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SON DOONG CAVE: NEW UNDERWATER PASSAGE TO BE EXPLORED

Caving experts are preparing to dive a 600m unexplored river passage of Son Doong Cave with the hope of finding a connection between Son Doong Cave and a nearby river cave, clearly making this much bigger than its current title of World’s Largest Cave.

Son Doong Cave

Son Doong Cave

Oxalis Adventure Tours and members of the British Cave Research Association are preparing an expedition to explore an underwater passage discovered in Son Doong Cave. It is expected that this smaller passage will connect to nearby Thung Cave, which was explored back in 1994, and which also has a great river running through the cave.

Howard Limbert, a member of the British Cave Research Association, and Technical Director with Oxalis Adventure Tours, said about the caves, “when we discovered Son Doong Cave in 2009 and completed its survey in 2010, we realised that the final end of the river in the cave was just 600m in a straight line from the end of Thung Cave”.

The team spent the past eight years thinking about different methods to determine where this passage leads, but it was decided that only with a dive could they truly explore and map this section of the cave. A physical connection is the best way to prove these two caves are one. The date of the dive has now been confirmed for early April , 2019, when river conditions are expected to be ideal.

Limbert commented on the difficulty of the dive, “it will not be easy as it is a big river in a relatively small passage and hence the current will be strong”. Thus the team have invited four of the best cave divers in the world, Rick Stanton, John Volanthen, Jason Mallinson and Chris Jewell, who were all critical players in the cave rescue operation of the young boys in Thailand this past July, 2018. This diving team will also be joined by local caving expert Martin Holroyd, who is currently a safety guide on the current Son Doong Cave tourist expeditions, organized by Oxalis Adventure Tours.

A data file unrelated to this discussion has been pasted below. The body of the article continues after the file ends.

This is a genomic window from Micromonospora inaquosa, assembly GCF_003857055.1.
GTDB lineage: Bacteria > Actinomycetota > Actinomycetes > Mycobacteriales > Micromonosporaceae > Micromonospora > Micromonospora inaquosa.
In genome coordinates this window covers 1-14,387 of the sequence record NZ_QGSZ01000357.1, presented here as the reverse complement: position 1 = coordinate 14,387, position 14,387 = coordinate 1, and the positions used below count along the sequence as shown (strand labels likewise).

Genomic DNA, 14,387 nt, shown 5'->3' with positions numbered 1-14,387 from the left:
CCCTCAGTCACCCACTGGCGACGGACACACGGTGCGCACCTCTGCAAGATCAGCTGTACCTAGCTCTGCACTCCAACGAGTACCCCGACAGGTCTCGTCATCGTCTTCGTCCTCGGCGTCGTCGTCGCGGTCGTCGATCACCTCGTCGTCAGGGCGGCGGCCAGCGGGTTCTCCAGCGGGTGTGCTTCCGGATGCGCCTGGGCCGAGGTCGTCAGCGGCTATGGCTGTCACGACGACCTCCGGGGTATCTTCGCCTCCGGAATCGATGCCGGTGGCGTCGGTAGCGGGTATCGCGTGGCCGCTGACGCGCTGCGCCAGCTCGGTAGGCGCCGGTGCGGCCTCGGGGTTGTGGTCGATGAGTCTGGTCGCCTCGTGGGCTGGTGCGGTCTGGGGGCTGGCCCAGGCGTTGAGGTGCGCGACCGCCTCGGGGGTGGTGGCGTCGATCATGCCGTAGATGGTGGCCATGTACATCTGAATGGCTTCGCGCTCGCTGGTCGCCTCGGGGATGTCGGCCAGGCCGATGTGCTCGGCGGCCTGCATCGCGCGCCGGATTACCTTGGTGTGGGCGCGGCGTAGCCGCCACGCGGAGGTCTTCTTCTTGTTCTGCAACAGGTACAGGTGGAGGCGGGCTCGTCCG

In addition to the cave diving team, a number of support crew will join the trek, including 10 local porters, who will assist in carrying additional oxygen tanks, a compressor, and all equipment necessary to establish a mini-base camp inside Son Doong Cave. These local porters are all well trained having worked alongside with the BCRA team over the past 10-15 years exploring caves in the region.

Limbert added, ‘being the best divers in the world we really think they can be successful in joining these two caves hence making Son Doong Cave even bigger than before.

On the size of the cave, the present length of Son Doong Cave is 9km or 5.6 miles, with an average passage size of 67.2m, and an overall volume of 38.8 million cubic meters. Now, the length of Thung Cave is 3.3km or 2 miles, with a smaller average passage size of 22m, and an overall volume of 1.6 million cubic meters.

Therefore, the total volume of the cave if connected by this passage, would be over 40.4 million cubic meters in addition to the connection passage. Whilst Son Doong is already the largest in overall size, that volume would also be greater than any cave in the world at present, with Clearwater Cave in Mulu National Park being 39.5 million cubic meters in size, making Son Doong Cave the largest cave in the world by both its size and volume.

Participants of the expedition are all caving enthusiasts who respect and admire these underground marvels of nature. Strict guidelines will be followed to ensure the ecosystem of the cave is maintained and formations are not damaged in any way.

Oxalis is seeking partners to assist with this research expedition, particularly media partners who are interested in documenting this incredible discovery, and what may exist within this underwater passage between Son Doong Cave and Thung Cave.

Please send an email to contact@oxalis.com.vn with an introduction to your company and how you might contribute to the project.

 

Phong Nha Ke Bang Cave System showing the distance between Hang Son Doong and Hang Thung

 

View original expedition by National Geographic below: